Fort Apollonia is located in Beyin, Ghana, and is part of the Amansuri wetland. The location was given to Apollonia by a Portuguese adventurer who discovered it on the Feast of Saint Apollonia, on February 9th. Between 1655 and 1657, the Swedes constructed a commercial post in Apollonia as part of the Swedish Gold Coast. A British trading post was built here in 1691, and it was expanded into a fort between 1768 and 1770. The fort was abandoned in 1819 after the slave trade was abolished, but it was re-occupied in 1836.
The fort was given to the Dutch in 1868 as part of a massive fort transaction between Britain and the Netherlands and was renamed Fort Willem III after King William III of the Netherlands. The fort, along with the entire Dutch Gold Coast, was handed to the United Kingdom four years later, on April 6, 1872, as part of the Gold Coast Treaty of 1871.
Except for the temporary French fort at Assini, there was no fort west of the River Ankobra in Beyin (now in the Western Region of Ghana) until 1670. All things — gold and slaves – were transported to the coast, where captains of all nations furiously haggled for them.
The Nzema Chief Amenihyia granted the English Committee of Merchants permission to build a fort at Beyin on an elevated platform known as Cape Apollonia to ward off Dutch colonial ambitions that had led to sporadic conflict in the Nzema territory (Apollonia) and to facilitate trade. The search for building materials began in 1766, and construction on the last English fort on the Gold Coast began two years later. The fort’s name was given to it by a Portuguese explorer who first saw it on St. Apollonia’s Day.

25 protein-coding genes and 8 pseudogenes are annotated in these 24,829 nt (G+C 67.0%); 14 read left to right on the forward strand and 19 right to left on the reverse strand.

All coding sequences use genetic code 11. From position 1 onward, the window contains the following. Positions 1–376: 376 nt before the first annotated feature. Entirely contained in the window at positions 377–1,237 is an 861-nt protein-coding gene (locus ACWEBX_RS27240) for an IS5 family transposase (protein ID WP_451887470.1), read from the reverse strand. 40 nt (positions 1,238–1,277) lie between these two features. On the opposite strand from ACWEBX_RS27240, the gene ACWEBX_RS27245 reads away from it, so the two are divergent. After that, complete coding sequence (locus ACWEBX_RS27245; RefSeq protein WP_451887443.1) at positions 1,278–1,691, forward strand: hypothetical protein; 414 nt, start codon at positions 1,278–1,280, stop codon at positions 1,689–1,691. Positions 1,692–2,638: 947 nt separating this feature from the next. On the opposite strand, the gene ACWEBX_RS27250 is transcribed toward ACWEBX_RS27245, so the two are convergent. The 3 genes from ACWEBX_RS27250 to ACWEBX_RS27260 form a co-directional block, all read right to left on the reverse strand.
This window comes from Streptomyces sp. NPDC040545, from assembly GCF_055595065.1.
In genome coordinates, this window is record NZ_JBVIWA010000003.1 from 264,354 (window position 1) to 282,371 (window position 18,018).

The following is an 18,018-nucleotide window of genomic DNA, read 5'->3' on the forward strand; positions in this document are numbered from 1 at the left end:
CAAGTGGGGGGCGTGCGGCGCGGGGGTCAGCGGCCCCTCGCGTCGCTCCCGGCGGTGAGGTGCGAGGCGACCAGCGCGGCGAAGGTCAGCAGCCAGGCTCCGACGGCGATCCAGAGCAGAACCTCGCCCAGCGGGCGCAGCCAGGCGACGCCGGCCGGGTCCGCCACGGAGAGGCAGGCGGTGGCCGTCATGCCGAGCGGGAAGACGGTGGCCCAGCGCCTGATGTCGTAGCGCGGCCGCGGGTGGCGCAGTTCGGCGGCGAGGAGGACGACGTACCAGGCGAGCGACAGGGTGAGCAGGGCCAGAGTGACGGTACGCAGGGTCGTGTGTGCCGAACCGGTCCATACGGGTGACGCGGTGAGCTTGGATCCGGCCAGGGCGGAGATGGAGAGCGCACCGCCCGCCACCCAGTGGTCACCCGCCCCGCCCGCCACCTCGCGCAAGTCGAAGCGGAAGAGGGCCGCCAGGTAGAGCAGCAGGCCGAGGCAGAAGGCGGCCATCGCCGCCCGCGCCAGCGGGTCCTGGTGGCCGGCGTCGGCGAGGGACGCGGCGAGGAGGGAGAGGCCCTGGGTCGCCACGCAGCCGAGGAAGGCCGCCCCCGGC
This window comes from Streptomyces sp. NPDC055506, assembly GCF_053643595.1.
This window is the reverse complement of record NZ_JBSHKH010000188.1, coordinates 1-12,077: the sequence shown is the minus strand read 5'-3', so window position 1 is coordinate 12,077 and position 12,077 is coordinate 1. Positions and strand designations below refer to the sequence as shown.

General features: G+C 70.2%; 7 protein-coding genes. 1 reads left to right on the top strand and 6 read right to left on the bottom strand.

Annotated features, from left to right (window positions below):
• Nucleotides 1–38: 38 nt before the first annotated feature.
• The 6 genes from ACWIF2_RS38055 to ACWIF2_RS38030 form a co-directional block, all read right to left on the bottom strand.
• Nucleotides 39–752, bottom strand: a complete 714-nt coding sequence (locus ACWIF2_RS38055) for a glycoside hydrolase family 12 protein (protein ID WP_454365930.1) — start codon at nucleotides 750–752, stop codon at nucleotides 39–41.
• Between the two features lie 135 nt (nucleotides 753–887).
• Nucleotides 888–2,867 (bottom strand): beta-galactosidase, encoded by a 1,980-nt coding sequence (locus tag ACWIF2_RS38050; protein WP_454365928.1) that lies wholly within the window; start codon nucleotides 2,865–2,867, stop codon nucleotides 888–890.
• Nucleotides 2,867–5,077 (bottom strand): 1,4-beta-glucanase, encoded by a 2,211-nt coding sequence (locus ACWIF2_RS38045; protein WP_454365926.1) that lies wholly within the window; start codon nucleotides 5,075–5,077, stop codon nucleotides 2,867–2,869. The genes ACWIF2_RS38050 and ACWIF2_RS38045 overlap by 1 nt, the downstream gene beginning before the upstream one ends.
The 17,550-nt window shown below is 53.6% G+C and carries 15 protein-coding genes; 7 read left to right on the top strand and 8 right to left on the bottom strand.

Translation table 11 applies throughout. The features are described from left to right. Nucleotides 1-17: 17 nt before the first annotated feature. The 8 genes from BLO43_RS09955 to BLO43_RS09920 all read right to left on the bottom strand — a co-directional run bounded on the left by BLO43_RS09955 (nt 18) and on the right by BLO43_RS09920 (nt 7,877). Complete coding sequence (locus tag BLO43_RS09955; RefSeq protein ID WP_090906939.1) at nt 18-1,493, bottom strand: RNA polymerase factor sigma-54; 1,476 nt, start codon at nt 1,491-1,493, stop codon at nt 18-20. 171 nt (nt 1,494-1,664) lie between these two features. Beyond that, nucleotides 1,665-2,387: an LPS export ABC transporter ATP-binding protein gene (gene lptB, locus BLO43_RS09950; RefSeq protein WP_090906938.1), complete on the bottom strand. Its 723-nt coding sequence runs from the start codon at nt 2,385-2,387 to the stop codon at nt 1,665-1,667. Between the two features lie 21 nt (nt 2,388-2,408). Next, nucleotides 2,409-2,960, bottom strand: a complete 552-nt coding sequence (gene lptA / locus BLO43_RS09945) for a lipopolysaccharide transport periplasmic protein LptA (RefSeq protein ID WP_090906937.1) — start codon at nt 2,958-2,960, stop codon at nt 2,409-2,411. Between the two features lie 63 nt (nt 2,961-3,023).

Because the cessation of the slave trade reduced the fort’s economic relevance, it was abandoned in 1819. It was given to the Dutch in 1868 as part of a fort exchange deal signed between the British and the Dutch in 1867. The Dutch called it after their monarch, Willem III, and maintained it until 1872 when the British regained control.
In 1873, during a British attack on Beyin for its alliance with the Asante Kingdom, the fort was shelled by a British gunboat. The fort was destroyed. The Ghana Museums and Monuments Board renovated it in the 1960s and utilized it as a rest house.
The Museum of Nzema Culture and History, which opened in 2010, is located at Fort Apollonia.